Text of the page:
1 dies, hundreds evacuate after magnitude 7.3 quake in Indonesia

(UPDATED) Residents evacuate to the streets and higher grounds despite no issued tsunami warning

Agence France-Presse

Published: 8:12 PM July 14, 2019

Updated: 12:15 PM July 15, 2019

SCARED. Indonesians stay out of their homes following a magnitude 7.3 earthquake in Labuha, North Maluku on July 14, 2019. AFP Photo

JAKARTA, Indonesia (UPDATED) – At least one person has been found dead and hundreds were evacuated after a major 7.3-magnitude earthquake hit the remote Maluku islands in eastern Indonesia on Sunday, July 14, an official said.

The shallow quake struck about 165 kilometers (100 miles) south-southwest of the town of Ternate in North Maluku province at 6:28 pm (0928 GMT), according to the US Geological Survey.

In South Halmahera district, the closest area to the epicenter, around 160 houses collapsed when the shallow earthquake struck. A woman was confirmed dead in the disaster.

"The victim was hit by the debris when her house collapsed," local disaster mitigation agency official Ihksan Subur told AFP Monday, adding no other casualties have been reported.

Hundreds of people are still sheltering in several schools, government buildings and higher grounds.

"The aftershocks still happen very frequently so people are still traumatised and don't dare to return home just yet," Subur said.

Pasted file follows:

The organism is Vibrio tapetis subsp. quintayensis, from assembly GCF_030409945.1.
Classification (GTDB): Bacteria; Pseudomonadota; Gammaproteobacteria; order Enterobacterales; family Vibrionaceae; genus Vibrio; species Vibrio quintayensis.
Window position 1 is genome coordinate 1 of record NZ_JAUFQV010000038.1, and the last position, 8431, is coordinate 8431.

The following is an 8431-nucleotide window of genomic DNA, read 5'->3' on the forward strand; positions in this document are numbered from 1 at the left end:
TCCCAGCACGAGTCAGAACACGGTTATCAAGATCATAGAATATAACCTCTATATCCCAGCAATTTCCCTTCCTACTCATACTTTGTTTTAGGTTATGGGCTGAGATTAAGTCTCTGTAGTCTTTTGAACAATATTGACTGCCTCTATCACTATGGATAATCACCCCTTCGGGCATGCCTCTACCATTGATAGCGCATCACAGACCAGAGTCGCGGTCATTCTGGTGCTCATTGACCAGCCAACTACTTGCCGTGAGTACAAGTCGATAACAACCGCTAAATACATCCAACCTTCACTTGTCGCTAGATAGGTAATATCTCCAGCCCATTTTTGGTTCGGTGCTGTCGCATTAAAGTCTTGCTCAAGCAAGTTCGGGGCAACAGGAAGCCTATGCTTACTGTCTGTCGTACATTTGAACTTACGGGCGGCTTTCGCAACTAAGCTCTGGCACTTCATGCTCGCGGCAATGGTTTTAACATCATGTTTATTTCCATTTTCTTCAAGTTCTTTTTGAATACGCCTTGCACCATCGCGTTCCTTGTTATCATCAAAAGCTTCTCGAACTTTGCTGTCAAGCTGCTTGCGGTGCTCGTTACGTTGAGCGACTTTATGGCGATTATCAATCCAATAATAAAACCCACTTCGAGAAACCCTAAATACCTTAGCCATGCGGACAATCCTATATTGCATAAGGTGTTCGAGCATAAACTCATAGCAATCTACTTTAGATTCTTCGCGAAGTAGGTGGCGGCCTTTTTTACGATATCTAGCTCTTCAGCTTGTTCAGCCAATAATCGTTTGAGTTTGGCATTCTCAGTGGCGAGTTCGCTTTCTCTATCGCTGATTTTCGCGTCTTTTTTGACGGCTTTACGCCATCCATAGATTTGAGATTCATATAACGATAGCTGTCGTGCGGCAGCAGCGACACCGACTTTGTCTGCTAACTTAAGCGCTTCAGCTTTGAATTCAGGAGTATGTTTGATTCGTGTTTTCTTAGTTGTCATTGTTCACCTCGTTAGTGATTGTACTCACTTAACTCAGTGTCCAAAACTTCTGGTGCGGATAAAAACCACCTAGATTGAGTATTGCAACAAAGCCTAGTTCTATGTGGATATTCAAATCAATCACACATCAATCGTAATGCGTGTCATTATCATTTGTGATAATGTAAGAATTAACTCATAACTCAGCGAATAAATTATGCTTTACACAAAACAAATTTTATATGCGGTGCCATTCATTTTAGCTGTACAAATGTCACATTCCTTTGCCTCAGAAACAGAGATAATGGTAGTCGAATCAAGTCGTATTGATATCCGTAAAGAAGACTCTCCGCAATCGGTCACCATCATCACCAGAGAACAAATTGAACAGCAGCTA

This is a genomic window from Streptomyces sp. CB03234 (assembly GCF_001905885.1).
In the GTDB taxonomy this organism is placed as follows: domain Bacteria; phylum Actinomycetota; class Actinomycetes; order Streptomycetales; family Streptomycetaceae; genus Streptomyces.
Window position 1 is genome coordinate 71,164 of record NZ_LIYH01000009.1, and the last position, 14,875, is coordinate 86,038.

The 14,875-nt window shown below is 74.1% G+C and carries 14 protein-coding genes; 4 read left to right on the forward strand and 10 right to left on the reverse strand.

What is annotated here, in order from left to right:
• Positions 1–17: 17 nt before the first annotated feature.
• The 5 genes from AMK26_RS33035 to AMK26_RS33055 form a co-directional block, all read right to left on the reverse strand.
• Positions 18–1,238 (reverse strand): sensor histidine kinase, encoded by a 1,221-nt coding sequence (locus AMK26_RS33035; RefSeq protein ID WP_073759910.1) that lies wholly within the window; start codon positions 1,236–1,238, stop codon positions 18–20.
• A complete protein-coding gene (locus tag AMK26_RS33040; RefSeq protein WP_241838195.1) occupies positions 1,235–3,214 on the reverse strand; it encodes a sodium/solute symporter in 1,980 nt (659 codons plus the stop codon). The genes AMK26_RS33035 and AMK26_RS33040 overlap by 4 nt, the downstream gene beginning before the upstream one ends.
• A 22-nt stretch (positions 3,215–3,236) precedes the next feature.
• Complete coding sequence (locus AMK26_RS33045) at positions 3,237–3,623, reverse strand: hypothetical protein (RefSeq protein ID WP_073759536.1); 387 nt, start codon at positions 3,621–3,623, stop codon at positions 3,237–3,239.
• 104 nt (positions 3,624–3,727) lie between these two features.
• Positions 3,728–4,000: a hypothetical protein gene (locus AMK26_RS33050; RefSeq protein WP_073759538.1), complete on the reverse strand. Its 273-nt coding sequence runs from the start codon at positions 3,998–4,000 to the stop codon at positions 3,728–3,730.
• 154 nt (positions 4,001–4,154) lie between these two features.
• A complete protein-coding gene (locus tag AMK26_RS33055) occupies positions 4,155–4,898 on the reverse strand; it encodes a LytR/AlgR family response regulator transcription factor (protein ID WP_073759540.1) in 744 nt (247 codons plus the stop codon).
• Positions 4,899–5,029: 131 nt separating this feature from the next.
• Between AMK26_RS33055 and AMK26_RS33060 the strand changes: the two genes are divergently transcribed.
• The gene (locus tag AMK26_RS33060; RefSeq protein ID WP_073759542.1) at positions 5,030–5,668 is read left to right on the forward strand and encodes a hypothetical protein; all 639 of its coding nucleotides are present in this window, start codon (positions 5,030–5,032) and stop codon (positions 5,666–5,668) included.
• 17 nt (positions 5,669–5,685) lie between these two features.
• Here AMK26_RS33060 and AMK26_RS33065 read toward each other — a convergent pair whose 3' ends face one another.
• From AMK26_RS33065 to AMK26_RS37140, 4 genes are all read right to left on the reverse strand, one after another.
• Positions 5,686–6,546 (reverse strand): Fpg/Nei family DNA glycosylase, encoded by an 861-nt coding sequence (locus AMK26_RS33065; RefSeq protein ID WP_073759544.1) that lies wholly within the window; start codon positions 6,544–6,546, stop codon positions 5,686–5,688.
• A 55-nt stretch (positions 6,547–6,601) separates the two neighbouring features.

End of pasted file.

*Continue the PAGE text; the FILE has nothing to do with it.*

Indonesian Meteorology, Climatology and Geophysics Agency said until Monday morning, July 15, at least 52 aftershocks have been recorded after the initial quake.

Local government officials have started to distribute logistics and food for the evacuees.

In the town of Labuha, one of the closest to the epicentre, panicked residents took to motorcycles in a bid to flee to higher ground, according to an Agence France-Presse photographer in town when the earthquake hit.

Local disaster official Ihsan Subur told Metro TV that no damage or casualties had been reported there so far, but residents took to the streets and many evacuated to higher ground.

"Electricity went of during the earthquake, but now it's back to normal," Subur said, adding that at least seven big aftershocks were felt after the initial quake.

The province was also hit by a magnitude 6.9 tremor last week.

Indonesia experiences frequent seismic and volcanic activity due to its position on the Pacific "Ring of Fire", where tectonic plates collide.

Last year, a magnitude 7.5 quake and a subsequent tsunami in Palu on Sulawesi island killed more than 2,200 people, with another thousand declared missing.

On December 26, 2004, a devastating 9.1-magnitude earthquake struck off the coast of Sumatra and triggered a tsunami that killed 220,000 across the Indian Ocean region, including around 170,000 in Indonesia. – Rappler.com